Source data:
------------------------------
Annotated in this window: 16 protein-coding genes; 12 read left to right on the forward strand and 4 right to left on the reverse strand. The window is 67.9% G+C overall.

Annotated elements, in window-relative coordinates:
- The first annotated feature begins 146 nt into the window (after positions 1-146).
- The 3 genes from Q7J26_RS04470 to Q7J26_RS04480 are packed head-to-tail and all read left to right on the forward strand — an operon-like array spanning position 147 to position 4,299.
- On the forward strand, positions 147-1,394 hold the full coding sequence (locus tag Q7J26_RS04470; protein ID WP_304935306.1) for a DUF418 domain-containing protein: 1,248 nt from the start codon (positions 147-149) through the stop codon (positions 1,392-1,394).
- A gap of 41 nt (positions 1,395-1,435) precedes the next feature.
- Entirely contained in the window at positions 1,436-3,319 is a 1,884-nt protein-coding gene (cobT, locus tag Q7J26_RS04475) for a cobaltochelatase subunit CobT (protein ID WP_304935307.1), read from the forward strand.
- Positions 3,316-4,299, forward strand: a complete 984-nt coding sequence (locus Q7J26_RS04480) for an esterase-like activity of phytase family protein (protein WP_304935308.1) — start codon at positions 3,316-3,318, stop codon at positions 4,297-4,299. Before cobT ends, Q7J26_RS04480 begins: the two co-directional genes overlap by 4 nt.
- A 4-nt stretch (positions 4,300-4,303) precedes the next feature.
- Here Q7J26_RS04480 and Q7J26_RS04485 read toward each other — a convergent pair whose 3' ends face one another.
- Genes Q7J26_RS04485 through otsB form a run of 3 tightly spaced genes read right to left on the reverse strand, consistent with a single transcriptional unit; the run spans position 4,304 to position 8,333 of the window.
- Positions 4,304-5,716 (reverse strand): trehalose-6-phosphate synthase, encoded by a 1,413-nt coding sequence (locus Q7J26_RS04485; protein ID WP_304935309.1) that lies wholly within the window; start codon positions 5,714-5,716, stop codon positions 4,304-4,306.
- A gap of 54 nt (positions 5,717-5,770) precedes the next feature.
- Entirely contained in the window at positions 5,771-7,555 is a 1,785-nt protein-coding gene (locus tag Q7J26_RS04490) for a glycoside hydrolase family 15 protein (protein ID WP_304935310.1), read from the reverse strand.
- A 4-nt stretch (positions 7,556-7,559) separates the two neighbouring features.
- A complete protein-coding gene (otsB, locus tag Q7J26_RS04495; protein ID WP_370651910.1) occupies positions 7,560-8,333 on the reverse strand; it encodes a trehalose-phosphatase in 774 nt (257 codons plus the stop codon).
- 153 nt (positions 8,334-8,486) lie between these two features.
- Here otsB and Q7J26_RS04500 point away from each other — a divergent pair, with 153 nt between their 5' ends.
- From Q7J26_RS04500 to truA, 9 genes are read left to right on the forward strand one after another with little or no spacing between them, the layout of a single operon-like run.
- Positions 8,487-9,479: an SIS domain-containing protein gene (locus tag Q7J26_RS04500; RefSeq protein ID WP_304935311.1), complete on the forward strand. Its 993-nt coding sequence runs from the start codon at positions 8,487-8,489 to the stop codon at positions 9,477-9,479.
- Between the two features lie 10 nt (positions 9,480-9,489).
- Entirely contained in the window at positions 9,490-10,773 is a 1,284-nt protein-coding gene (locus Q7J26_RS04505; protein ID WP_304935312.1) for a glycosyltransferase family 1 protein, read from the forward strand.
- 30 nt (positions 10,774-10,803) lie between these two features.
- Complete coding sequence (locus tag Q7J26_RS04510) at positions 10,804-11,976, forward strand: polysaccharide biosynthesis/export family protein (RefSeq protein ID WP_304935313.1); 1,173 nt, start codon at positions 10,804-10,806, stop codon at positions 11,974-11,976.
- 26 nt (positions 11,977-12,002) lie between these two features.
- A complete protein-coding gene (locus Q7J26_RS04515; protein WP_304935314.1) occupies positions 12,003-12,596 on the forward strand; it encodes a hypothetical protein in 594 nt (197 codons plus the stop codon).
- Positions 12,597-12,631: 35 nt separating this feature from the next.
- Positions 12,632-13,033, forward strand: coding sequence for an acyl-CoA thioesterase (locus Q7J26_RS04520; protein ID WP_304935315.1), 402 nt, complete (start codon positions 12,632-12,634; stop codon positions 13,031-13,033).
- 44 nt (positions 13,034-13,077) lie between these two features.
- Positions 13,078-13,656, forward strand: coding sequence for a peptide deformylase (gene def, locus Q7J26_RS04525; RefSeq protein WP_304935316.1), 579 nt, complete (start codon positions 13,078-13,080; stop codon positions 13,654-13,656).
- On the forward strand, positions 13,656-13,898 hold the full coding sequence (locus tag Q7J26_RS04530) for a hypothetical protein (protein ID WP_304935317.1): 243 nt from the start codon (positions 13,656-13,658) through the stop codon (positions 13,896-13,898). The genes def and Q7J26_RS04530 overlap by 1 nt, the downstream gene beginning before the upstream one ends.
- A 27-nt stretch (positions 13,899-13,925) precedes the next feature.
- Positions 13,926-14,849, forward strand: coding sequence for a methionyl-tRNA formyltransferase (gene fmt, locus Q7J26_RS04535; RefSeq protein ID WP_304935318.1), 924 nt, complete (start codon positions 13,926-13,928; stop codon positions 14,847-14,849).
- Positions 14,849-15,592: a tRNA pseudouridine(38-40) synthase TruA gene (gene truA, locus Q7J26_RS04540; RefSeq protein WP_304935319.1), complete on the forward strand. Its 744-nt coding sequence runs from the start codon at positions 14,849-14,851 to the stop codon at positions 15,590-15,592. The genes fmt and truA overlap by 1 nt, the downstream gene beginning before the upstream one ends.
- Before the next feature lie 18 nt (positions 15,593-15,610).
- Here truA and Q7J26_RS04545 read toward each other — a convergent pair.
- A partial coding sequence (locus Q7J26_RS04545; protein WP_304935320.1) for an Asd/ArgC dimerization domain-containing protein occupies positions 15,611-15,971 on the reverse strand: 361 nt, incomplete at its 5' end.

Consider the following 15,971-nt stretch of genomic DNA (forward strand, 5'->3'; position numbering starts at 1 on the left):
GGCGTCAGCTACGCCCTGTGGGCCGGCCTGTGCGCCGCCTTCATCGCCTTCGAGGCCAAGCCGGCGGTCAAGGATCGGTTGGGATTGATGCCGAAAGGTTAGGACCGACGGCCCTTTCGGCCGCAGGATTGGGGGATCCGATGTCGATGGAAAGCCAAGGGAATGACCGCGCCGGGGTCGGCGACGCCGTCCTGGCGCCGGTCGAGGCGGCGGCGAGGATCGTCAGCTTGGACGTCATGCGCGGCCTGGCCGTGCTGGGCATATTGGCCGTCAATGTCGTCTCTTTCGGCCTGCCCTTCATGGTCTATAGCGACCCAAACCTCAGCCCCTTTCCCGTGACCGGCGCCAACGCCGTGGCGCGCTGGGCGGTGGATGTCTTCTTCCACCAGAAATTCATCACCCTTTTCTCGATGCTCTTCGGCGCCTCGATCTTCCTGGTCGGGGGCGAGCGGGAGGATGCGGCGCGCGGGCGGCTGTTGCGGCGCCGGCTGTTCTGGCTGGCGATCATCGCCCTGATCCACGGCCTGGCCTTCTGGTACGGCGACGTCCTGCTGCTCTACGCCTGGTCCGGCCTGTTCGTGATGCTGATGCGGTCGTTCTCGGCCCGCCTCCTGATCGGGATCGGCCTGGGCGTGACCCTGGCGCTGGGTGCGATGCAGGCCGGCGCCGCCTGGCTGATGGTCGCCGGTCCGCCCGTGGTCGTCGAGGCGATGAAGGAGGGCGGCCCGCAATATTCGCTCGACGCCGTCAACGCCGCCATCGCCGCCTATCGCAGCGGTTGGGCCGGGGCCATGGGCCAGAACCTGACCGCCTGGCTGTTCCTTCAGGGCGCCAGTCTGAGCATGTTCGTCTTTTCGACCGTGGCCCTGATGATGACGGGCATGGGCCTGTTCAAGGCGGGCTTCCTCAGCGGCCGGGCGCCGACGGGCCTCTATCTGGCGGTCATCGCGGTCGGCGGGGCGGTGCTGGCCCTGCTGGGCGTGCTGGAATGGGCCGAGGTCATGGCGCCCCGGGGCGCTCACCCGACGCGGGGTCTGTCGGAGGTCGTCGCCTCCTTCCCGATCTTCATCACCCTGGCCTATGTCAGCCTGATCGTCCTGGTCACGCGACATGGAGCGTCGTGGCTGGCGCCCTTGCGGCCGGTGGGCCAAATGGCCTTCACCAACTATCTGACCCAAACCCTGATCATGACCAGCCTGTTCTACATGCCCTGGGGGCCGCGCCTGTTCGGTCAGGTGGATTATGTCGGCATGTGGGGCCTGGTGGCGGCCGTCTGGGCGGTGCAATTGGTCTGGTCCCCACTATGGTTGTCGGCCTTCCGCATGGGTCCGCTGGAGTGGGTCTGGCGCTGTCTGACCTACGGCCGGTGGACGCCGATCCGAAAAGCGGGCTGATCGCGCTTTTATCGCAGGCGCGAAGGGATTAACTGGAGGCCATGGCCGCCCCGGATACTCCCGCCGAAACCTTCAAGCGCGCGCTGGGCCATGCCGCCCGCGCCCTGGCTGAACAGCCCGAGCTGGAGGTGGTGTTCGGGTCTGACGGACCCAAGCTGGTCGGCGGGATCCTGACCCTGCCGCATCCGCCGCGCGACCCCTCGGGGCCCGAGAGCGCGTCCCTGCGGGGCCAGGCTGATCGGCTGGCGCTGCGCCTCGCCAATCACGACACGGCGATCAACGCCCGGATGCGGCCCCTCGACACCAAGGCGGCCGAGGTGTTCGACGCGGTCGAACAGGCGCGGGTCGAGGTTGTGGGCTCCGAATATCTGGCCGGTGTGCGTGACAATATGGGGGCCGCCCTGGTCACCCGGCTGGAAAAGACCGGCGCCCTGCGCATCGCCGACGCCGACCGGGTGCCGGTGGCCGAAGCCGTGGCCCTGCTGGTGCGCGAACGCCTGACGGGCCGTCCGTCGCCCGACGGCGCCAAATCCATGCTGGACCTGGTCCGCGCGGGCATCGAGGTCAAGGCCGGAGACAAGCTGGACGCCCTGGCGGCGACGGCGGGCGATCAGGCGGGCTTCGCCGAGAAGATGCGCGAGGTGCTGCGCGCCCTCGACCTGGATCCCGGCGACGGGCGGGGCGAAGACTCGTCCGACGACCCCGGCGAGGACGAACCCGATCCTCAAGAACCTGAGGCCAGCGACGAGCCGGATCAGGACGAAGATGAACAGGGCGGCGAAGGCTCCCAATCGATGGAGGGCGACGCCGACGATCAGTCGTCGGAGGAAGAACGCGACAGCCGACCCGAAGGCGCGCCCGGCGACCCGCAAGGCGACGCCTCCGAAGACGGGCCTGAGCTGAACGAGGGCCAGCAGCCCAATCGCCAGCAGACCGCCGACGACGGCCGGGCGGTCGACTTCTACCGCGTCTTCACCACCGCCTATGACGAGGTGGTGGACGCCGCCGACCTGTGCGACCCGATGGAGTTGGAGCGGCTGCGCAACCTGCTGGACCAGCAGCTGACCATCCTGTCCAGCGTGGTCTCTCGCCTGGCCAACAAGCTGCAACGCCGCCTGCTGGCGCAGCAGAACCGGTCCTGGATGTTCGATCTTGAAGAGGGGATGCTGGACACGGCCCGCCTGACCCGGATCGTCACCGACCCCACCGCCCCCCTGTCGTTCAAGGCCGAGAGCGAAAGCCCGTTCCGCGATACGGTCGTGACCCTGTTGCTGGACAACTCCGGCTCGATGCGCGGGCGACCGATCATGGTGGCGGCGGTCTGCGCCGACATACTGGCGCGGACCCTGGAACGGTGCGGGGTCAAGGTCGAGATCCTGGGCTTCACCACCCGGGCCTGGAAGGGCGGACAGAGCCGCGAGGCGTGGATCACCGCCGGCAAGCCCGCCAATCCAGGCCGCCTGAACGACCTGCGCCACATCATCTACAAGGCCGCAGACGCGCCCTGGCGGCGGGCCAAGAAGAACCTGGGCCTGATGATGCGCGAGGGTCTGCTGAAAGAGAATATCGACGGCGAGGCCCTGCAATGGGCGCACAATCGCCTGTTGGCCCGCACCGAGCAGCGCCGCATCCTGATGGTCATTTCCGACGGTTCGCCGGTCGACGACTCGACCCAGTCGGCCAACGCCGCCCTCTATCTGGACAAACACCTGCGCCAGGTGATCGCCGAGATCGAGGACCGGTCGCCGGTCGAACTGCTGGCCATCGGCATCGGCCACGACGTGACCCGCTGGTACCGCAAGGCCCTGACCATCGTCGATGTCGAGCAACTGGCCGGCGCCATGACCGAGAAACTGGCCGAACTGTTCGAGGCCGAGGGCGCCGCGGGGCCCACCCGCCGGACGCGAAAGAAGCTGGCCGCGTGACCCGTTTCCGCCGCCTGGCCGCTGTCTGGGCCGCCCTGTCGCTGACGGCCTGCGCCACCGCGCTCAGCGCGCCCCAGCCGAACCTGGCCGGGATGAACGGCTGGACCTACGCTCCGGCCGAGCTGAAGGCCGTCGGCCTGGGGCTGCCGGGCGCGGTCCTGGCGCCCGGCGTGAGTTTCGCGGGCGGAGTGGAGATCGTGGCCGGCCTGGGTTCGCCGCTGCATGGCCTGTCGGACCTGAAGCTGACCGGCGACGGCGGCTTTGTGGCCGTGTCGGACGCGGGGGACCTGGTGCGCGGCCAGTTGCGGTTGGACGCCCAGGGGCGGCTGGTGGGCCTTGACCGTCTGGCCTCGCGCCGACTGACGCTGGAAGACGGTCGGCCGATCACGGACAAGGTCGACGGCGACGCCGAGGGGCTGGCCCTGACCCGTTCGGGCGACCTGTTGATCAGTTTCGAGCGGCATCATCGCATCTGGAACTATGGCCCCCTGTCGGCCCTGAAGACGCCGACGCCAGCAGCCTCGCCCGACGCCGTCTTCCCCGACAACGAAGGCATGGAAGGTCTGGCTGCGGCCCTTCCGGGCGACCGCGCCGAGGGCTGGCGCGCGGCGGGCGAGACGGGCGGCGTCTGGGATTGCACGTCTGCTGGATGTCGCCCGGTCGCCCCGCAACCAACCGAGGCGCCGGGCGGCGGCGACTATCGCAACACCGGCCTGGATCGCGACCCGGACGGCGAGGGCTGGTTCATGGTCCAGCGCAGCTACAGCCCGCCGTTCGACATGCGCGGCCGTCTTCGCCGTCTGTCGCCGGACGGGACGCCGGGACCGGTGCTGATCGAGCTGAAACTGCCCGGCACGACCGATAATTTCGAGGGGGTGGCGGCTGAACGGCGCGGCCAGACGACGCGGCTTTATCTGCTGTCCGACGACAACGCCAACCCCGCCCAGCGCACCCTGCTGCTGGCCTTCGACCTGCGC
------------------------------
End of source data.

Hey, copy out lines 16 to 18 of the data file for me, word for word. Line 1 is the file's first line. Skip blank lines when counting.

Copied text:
- A complete protein-coding gene (otsB, locus tag Q7J26_RS04495; protein ID WP_370651910.1) occupies positions 7,560-8,333 on the reverse strand; it encodes a trehalose-phosphatase in 774 nt (257 codons plus the stop codon).
- 153 nt (positions 8,334-8,486) lie between these two features.
- Here otsB and Q7J26_RS04500 point away from each other — a divergent pair, with 153 nt between their 5' ends.